Bridge Implementation Example

The example demonstrates the use of dynamic endpoints and the concept of adding and removing endpoints at runtime. First, the example declares a bridgedLightEndpoint data structure for a Light endpoint with OnOff, Descriptor, BridgedDeviceBasic, and FixedLabel clusters.

Using this declared endpoint structure, three endpoints for three bridged lights are dynamically added at endpoint ID's 2, 3, and 4, representing Light 1, Light 2, and Light 3 respectively.

Then, endpoint 3 is removed, simulating the deletion of Light 2.

A fourth light, Light 4, is then added occupying endpoint ID 5.

Finally, Light 2 is re-added, and will occupy endpoint ID 6.

All endpoints populate the Bridged Device Basic and Fixed Label clusters. In the Bridged Device Basic cluster, the reachable attribute is simulated. In the Fixed Label cluster, the LabelList attribute is simulated with the value/label pair "room"/[light name].


  • Install tool chain

      $ sudo apt-get install git gcc g++ python pkg-config libssl-dev libdbus-1-dev libglib2.0-dev ninja-build python3-venv python3-dev unzip
  • Build the example application:

      $ cd ~/connectedhomeip/examples/bridge-app/linux
      $ git submodule update --init
      $ source third_party/connectedhomeip/scripts/
      $ gn gen out/debug
      $ ninja -C out/debug
  • To delete generated executable, libraries and object files use:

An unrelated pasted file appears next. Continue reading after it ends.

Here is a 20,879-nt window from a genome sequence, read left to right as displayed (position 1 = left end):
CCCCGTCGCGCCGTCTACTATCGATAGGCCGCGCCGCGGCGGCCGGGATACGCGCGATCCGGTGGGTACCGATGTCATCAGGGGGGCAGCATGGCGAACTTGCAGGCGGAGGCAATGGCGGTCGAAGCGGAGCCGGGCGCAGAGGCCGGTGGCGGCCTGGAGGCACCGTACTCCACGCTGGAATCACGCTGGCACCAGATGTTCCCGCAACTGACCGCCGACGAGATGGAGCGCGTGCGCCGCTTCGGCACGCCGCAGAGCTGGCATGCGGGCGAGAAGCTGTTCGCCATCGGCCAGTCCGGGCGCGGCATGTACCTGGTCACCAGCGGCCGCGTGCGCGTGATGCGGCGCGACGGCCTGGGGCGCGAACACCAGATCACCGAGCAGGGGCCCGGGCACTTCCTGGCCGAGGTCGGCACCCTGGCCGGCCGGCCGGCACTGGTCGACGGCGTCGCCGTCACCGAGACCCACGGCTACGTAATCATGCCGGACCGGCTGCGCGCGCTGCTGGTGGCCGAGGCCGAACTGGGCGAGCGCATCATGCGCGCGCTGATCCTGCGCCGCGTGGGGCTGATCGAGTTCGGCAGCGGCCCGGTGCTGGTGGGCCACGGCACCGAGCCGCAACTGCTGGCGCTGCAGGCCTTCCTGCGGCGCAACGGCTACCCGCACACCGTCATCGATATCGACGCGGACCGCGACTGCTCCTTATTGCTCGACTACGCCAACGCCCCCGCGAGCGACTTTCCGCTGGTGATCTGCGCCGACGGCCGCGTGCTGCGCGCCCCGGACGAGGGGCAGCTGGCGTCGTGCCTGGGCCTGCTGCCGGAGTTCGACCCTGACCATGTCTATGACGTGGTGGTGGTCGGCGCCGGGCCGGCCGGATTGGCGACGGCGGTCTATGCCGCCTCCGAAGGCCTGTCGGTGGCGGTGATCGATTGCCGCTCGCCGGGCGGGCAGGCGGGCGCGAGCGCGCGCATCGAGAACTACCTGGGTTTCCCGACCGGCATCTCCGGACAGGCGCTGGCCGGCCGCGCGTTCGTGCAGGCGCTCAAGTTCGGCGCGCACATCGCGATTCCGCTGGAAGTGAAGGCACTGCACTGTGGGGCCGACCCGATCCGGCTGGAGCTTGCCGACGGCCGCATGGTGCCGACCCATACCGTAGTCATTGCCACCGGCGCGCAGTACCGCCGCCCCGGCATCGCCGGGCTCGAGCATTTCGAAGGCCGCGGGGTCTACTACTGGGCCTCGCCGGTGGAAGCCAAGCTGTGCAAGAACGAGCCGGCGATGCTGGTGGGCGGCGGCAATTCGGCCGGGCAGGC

$ cd ~/connectedhomeip/examples/bridge-app/linux
      $ rm -rf out/

Running the Complete Example on Raspberry Pi 4

  • Prerequisites

    1. A Raspberry Pi 4 board
    2. A USB Bluetooth Dongle, Ubuntu desktop will send Bluetooth advertisement, which will block CHIP from connecting via BLE. On Ubuntu server, you need to install pi-bluetooth via APT.
    3. Ubuntu 20.04 or newer image for ARM64 platform.
  • Building

    Follow Building section of this document.

  • Running

    • [Optional] Plug USB Bluetooth dongle

      • Plug USB Bluetooth dongle and find its bluetooth device number. The number after hci is the bluetooth device number, 1 in this example.

          $ hciconfig
          hci1:	Type: Primary  Bus: USB
              BD Address: 00:1A:7D:AA:BB:CC  ACL MTU: 310:10  SCO MTU: 64:8
              RX bytes:20942 acl:1023 sco:0 events:1140 errors:0
              TX bytes:16559 acl:1011 sco:0 commands:121 errors:0
          hci0:	Type: Primary  Bus: UART
              BD Address: B8:27:EB:AA:BB:CC  ACL MTU: 1021:8  SCO MTU: 64:1
              RX bytes:8609495 acl:14 sco:0 events:217484 errors:0
              TX bytes:92185 acl:20 sco:0 commands:5259 errors:0
      • Run Linux Bridge Example App

          $ cd ~/connectedhomeip/examples/bridge-app/linux
          $ sudo out/debug/chip-bridge-app --ble-device [bluetooth device number]
          # In this example, the device we want to use is hci1
          $ sudo out/debug/chip-bridge-app --ble-device 1
      • Test the device using ChipDeviceController on your laptop / workstation etc.